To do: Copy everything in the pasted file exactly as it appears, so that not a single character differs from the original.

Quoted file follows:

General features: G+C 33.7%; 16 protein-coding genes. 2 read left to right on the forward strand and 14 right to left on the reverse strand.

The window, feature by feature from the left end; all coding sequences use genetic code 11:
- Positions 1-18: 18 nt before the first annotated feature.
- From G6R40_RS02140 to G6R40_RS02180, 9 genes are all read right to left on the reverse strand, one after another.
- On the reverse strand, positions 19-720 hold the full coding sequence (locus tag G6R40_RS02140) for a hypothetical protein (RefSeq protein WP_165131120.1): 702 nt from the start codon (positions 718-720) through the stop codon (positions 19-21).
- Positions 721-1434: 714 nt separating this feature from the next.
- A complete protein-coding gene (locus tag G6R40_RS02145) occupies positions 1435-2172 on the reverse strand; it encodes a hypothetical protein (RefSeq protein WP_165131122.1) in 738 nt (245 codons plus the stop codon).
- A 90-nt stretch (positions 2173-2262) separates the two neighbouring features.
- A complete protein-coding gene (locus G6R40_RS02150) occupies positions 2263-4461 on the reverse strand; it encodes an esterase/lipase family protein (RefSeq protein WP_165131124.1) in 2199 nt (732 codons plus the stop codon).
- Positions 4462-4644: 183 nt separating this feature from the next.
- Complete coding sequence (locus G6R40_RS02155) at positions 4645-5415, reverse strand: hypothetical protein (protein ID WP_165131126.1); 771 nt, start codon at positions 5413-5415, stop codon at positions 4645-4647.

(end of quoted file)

General features: G+C 33.7%; 16 protein-coding genes. 2 read left to right on the forward strand and 14 right to left on the reverse strand.

The window, feature by feature from the left end; all coding sequences use genetic code 11:
- Positions 1-18: 18 nt before the first annotated feature.
- From G6R40_RS02140 to G6R40_RS02180, 9 genes are all read right to left on the reverse strand, one after another.
- On the reverse strand, positions 19-720 hold the full coding sequence (locus tag G6R40_RS02140) for a hypothetical protein (RefSeq protein WP_165131120.1): 702 nt from the start codon (positions 718-720) through the stop codon (positions 19-21).
- Positions 721-1434: 714 nt separating this feature from the next.
- A complete protein-coding gene (locus tag G6R40_RS02145) occupies positions 1435-2172 on the reverse strand; it encodes a hypothetical protein (RefSeq protein WP_165131122.1) in 738 nt (245 codons plus the stop codon).
- A 90-nt stretch (positions 2173-2262) separates the two neighbouring features.
- A complete protein-coding gene (locus G6R40_RS02150) occupies positions 2263-4461 on the reverse strand; it encodes an esterase/lipase family protein (RefSeq protein WP_165131124.1) in 2199 nt (732 codons plus the stop codon).
- Positions 4462-4644: 183 nt separating this feature from the next.
- Complete coding sequence (locus G6R40_RS02155) at positions 4645-5415, reverse strand: hypothetical protein (protein ID WP_165131126.1); 771 nt, start codon at positions 5413-5415, stop codon at positions 4645-4647.